The fear of mindlessness

The conversations I’ve had today have taken me down all sorts of rabbit holes in search of a truth. Is the MeWe social media platform really so unregulated that Holocaust deniers have free rein? And what do my shock and horror say about my real feelings about freedom on speech?

I know I’m late to the game on this one… but how would those people who are alleging that Biden is a paedophile feel if someone, anyone, said the same about them without offering the tiniest morsel of proof? I was sickened to my core when I read that Just In post, disgusted by the thoughtless, wanton ease with which lives are destroyed. I read it on a friend’s timeline. They’d reposted it. That saddened me.

I reposted a story from the Black and Irish page about a young lad from Westmeath born to Ghanaian parents. In it, he tells his story of growing up black in Ireland. He ends with the sentence:

My hopes for ireland is for us to get to a place where racism is not desensitised by people of colour in society because of them accepting its inevitability.

Beneath it, another someone I know commented that it was a stupid story. I hadn’t written it. It wasn’t my story. What did I care? It was that young lad’s story. His story. His truth. His reality.  But I did care. I was sickened. Again. Funny though, their comment, and my reply and other comments have since disappeared from my page. I didn’t know it could be done. I thought my page was my page. Anyway, the comment may be gone, but the disappointment remains.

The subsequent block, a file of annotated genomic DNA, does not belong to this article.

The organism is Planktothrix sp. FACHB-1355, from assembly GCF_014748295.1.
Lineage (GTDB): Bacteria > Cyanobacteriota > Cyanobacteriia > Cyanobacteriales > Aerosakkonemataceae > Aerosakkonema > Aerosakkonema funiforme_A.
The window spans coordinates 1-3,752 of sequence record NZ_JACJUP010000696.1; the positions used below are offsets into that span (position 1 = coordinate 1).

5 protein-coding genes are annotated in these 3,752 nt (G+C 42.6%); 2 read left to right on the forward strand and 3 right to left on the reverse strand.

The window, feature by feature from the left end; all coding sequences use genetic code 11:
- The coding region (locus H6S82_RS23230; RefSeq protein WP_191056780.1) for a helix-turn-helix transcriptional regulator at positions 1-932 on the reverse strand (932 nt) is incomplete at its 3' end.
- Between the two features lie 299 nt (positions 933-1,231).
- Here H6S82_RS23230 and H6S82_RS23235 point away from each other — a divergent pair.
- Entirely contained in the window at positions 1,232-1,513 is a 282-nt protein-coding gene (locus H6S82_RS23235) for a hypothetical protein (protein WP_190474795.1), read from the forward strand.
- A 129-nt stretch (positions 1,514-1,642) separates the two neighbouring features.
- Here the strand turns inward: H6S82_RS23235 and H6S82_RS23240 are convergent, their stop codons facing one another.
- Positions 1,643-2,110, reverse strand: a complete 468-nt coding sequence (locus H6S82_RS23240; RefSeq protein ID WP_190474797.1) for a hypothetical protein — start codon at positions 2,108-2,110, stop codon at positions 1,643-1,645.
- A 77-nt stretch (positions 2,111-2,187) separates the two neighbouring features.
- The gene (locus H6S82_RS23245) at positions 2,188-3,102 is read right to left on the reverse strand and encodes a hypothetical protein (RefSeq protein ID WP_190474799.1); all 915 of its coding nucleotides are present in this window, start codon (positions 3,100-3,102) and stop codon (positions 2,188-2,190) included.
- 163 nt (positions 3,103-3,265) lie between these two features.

And it’s only Tuesday.

I’ve long drawn a distinction between the sinner and the sin, between the essence of the person and what they do/think/say. The LAST thing I want is to live in a world of like-minded people where everyone thinks the same, does the same, believes the same. The world needs diversity. Our beliefs need to be challenged. Our opinions need to be based on thoughtful research. But where do I draw the line? When do I start not believing Evelyn Beatrice Hall’s famous edict:

I wholly disapprove of what you say and will defend to the death your right to say it.

If I start unfriending people who make comments that sicken, sadden, and sour me, what does that say about me? I worry about these things. One of my greatest fears is of becoming mindless. To mindlessly follow the masses who believe as I do, think as I do, do as I do. I’ve written before about how difficult I find it to come down on either side of some political debates, and how I resent the expectation that I have to have a solid opinion one way or the other. There is so much I’ve yet to decide on that I need to keep listening to all sides. But it’s getting harder. And harder.

And then this popped up on my feed. A reminder that there’s more I could be thinking about, concentrating on, appreciating.

Thank you HC. I needed this reminder.

5 replies
  1. Bernard Adams
    Bernard Adams says:

    Having read more ‘comments’ on articles in the papers than is good for me, I’m convinced that freedom of speech should be permitted only to those prepared to put their real names to what they say.
    Changing the subject! I don’t know who Evelyn Beatrice Hall is or was, but I always thought that that remark was made by the famous Voltaire – until I looked it up just now in the Oxford Dict. of Quotations (2009), where I find it given as wrongly attributed to him, and in fact taken from one S.G. Tallentyre, summarising Voltaire’s attitude.

    Reply

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